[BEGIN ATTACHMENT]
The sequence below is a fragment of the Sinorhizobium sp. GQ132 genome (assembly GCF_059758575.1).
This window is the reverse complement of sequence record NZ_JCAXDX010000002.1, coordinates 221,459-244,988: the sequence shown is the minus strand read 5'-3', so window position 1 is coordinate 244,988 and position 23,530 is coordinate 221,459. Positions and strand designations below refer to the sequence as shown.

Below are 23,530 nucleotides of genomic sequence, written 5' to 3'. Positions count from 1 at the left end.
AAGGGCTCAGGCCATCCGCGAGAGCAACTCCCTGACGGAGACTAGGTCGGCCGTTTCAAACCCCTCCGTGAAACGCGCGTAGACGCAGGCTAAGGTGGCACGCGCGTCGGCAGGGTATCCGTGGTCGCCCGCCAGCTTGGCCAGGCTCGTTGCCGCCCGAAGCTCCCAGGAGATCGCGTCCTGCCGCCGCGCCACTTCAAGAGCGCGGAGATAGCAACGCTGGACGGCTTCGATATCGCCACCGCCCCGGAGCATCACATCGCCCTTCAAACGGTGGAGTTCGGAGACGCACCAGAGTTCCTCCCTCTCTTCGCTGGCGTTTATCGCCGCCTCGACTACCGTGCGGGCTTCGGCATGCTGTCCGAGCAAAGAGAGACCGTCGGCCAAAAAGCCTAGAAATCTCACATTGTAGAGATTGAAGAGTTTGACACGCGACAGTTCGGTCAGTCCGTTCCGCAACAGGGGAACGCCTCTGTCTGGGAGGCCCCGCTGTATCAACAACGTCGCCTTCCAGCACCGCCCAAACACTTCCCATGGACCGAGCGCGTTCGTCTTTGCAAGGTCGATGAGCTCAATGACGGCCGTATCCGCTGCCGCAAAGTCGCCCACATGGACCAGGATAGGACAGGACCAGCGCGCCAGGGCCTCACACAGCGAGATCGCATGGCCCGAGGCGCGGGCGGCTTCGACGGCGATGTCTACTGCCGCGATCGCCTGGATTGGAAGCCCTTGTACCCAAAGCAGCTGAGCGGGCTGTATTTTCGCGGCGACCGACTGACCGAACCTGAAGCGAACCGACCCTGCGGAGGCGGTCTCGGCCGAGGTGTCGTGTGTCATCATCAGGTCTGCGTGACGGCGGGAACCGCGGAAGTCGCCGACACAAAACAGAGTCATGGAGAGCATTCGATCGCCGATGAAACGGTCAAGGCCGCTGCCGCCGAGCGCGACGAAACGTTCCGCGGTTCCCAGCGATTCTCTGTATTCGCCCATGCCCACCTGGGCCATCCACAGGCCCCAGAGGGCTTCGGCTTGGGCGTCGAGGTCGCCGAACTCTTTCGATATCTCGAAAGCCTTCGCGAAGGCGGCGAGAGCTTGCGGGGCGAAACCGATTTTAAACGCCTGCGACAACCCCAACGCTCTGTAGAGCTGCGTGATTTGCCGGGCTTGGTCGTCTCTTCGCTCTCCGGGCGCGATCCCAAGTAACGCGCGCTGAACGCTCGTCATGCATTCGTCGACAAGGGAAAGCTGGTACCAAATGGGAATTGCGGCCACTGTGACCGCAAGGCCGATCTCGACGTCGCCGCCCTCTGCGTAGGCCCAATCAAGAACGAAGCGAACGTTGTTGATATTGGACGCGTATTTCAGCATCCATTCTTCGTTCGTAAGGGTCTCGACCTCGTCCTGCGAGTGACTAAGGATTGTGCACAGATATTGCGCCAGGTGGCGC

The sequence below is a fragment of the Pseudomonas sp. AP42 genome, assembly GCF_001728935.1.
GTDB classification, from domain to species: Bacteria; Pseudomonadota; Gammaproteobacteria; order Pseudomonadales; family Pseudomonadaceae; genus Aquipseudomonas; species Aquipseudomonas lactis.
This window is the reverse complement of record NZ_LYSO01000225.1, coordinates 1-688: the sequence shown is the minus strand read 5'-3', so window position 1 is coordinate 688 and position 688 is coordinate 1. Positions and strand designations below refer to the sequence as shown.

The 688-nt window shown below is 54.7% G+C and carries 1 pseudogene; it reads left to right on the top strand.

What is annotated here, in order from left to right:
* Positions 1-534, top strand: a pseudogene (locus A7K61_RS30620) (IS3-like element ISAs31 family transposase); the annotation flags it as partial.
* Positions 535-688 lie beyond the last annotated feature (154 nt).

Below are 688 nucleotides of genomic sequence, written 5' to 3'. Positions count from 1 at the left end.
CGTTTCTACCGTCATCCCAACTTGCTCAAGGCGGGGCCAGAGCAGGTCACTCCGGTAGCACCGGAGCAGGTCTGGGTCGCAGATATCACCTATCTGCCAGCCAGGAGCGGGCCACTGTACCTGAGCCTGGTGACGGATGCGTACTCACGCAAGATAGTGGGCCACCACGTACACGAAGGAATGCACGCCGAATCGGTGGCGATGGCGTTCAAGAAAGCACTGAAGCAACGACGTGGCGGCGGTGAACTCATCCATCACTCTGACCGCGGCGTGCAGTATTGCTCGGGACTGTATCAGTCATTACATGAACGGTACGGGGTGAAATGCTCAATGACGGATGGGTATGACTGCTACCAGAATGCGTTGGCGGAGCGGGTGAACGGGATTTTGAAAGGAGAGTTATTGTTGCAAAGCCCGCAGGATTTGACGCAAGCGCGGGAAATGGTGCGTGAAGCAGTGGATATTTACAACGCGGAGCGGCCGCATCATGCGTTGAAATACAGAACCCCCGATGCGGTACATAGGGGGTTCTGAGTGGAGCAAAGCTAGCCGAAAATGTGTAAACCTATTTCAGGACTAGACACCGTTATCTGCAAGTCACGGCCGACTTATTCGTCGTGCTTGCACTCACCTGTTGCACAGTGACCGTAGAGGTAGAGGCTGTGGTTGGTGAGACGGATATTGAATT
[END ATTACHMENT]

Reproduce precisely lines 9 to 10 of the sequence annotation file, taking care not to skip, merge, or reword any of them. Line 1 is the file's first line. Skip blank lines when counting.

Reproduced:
What is annotated here, in order from left to right:
* Positions 1-534, top strand: a pseudogene (locus A7K61_RS30620) (IS3-like element ISAs31 family transposase); the annotation flags it as partial.